This book delves into the rich world of ancient Mesopotamia and focuses on ten cities in modern Iraq. The roll-call of cities is a sonorous one: Eridu, Uruk, Shuruppak, Akkad, Ur, Nippur, Sippar, Ashur, Nineveh and Babylon. Gwendolyn Leick explores the development and nature of these cities from the 5th millennium BC to the 2nd century AD.
Leick's innovative approach combines her knowledge of ancient texts written in cuneiform, "wedge-shaped" script, with an anthropological perspective. Her composite portrayals also utilise the archaeological evidence, including architectural remains, burials and a range of artefacts from pottery to large-scale stone monuments. The brief excavation history of each city is an attractive feature. How did the Sumerians, Babylonians and Assyrians view their own cities? This is partly answered by ancient literary texts, including myths, legends and hymns, and Leick deftly weaves these into her descriptions. Texts are often quoted in English translation, giving a sense of a direct line of communication with the past.
Each of the ten chapters is on a particular city and concentrates on a specific time period. The chapters are arranged chronologically, so that the book also gives an overview of Mesopotamian history. Within this framework, themes including the function of cities, and the distribution of urban power and wealth and the uses of writing, are explored.
Mesopotamian cities had different functions, ranging from religious centres to political capitals, but the centrality of the city in ancient Mesopotamian culture was never in doubt. On a religious level, particular gods were associated with particular cities and were believed to be resident there. Marduk was the city god of Babylon and was believed to live in the city centre in his great temple Esagil. When a city fell to attackers, it was attributed to the city's god or gods moving out and leaving the city unprotected.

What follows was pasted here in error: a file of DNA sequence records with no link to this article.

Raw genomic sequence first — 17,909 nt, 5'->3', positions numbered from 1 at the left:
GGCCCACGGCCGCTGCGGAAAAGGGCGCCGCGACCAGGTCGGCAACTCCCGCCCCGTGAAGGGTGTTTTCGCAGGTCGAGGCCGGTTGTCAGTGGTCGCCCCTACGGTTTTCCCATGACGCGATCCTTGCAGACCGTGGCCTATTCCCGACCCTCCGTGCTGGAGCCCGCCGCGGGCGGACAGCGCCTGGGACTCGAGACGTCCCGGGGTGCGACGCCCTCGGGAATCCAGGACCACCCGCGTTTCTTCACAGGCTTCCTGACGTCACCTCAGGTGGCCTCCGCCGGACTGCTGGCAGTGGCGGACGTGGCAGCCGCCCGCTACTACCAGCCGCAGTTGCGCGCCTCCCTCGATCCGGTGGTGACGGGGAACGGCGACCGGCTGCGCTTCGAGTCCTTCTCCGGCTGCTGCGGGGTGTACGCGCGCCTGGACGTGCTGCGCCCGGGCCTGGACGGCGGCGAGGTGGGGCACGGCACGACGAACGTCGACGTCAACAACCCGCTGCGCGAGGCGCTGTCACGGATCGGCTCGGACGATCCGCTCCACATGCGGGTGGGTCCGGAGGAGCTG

Leick conveys a sense of immediacy and the reality of the cities' inhabitants. This is typified by her discussion of a 4th-millennium-BC grave at Eridu where a 15-year-old boy was buried with a dog with a bone in its mouth laid across his lap. Concerning the scholar Belshunu, who lived at Nippur, she highlights the fact that his sons were Plato's contemporaries. Leick's interest in the role of women's and gender issues is also apparent.
There are some minor inaccuracies and omissions. For example, the scholar who studied Shuruppak was Harriet Martin, not Helen Martin. Despite being one of the key cities, Shuruppak is not marked on the introductory map; it is near Adab. German archaeologists were in fact working at Warka, ancient Uruk, in 2001.
Forty-two well-chosen black and white photos and drawings add another dimension to Leick's verbal portraits. Useful reference material includes a chronology and a glossary of archaeological, historical and anthropological terms. For the reader in search of further information, there are notes, references and bibliographies. An index increases accessibility.
The cities of Mesopotamia have had different meanings for each modern generation. Our age is a time of urban growth. Concerns about the future viability of cities, particularly in terms of their environmental and social impact, are growing. Leick's study is a timely one and will appeal to readers interested in the study of urbanism, as well as ancient history, archaeology, anthropology and mythology.
The cover photograph invites the reader to enter Babylon through the gate of the goddess Ishtar built by the Babylonian king Nebuchadnezzar II in the 6th century BC. The book itself acts as a gateway to the fascinating and complex world of ancient Iraq, a world that deserves to be better known.
Frances S. Reynolds is research fellow in ancient history and archaeology, University of Birmingham.
Mesopotamia: The Invention of the City
Author - Gwendolyn Leick
ISBN - 0 14 026574 0
Publisher - Penguin
Price - £8.99
Pages - 360